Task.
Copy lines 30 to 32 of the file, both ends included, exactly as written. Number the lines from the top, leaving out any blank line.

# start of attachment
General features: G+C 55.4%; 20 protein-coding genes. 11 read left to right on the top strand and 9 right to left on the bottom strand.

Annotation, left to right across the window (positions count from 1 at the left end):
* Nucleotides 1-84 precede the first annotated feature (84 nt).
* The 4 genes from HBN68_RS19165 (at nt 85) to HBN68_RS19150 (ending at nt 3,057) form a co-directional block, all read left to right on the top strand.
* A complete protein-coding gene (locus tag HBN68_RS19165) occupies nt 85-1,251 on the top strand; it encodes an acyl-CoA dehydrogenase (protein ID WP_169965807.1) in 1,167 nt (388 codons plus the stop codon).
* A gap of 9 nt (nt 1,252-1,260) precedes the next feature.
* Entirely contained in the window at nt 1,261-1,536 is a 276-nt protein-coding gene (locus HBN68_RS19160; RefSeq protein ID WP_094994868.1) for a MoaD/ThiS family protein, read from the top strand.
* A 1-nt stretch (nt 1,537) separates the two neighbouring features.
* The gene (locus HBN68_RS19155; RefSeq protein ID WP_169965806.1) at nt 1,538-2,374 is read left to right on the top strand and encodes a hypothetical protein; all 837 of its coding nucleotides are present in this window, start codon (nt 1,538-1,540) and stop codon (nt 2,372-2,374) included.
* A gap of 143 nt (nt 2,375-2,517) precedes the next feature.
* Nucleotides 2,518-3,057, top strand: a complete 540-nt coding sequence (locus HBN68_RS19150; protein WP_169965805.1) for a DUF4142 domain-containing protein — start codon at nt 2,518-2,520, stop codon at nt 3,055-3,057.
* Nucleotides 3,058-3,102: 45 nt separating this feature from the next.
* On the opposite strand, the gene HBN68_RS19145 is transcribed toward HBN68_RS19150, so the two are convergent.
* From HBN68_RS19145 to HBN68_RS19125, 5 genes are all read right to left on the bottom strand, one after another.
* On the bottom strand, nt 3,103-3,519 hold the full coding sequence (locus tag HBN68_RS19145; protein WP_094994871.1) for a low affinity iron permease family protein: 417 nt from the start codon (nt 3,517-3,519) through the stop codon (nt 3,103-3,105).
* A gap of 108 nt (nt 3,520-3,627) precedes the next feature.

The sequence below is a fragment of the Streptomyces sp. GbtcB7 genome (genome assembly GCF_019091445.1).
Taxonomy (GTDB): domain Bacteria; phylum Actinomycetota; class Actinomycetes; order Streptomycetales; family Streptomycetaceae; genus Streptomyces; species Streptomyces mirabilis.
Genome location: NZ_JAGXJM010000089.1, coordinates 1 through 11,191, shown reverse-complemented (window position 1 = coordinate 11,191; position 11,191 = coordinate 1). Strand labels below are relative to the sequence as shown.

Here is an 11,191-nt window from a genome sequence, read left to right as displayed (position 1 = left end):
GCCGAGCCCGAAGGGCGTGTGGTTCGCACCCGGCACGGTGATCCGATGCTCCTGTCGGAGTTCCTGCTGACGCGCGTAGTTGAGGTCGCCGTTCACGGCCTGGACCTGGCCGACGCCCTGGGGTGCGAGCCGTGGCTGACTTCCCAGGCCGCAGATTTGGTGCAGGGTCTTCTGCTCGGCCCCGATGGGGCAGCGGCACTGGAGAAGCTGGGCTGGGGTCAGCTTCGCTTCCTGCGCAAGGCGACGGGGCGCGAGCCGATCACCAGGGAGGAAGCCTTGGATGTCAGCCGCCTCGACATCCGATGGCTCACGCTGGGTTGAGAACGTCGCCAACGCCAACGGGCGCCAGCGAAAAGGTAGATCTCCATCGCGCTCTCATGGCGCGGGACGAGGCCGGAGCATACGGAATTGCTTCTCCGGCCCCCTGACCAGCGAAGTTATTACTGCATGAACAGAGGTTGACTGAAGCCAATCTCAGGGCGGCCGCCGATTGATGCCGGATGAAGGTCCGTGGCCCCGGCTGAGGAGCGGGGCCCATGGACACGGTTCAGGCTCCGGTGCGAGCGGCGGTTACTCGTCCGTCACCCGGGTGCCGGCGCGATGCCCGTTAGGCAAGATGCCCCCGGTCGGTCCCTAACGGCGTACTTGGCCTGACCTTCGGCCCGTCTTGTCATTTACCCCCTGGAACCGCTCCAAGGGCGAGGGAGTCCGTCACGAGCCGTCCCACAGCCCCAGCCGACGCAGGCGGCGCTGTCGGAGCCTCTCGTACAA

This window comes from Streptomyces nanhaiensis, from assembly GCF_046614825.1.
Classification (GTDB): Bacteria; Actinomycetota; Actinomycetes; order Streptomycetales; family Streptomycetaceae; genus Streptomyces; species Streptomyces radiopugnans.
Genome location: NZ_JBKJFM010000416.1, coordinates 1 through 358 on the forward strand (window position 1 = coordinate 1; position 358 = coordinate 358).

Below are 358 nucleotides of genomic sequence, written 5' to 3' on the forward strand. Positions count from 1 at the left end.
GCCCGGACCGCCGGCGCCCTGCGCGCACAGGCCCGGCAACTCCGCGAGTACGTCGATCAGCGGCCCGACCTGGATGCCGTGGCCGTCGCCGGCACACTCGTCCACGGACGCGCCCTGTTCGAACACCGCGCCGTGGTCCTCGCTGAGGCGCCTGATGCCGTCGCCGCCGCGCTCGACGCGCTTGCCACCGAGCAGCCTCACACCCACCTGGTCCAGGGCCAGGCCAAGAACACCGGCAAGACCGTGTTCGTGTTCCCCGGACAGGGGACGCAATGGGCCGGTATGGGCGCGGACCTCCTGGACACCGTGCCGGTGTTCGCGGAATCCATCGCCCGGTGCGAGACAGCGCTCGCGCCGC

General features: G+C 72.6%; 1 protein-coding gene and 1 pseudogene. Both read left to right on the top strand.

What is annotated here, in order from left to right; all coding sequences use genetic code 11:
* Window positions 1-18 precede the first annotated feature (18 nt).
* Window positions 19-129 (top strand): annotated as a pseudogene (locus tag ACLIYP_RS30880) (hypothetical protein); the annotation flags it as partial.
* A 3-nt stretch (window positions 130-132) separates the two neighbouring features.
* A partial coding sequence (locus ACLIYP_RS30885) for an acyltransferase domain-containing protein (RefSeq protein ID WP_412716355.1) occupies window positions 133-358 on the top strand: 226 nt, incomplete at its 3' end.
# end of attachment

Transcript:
* Window positions 19-129 (top strand): annotated as a pseudogene (locus tag ACLIYP_RS30880) (hypothetical protein); the annotation flags it as partial.
* A 3-nt stretch (window positions 130-132) separates the two neighbouring features.
* A partial coding sequence (locus ACLIYP_RS30885) for an acyltransferase domain-containing protein (RefSeq protein ID WP_412716355.1) occupies window positions 133-358 on the top strand: 226 nt, incomplete at its 3' end.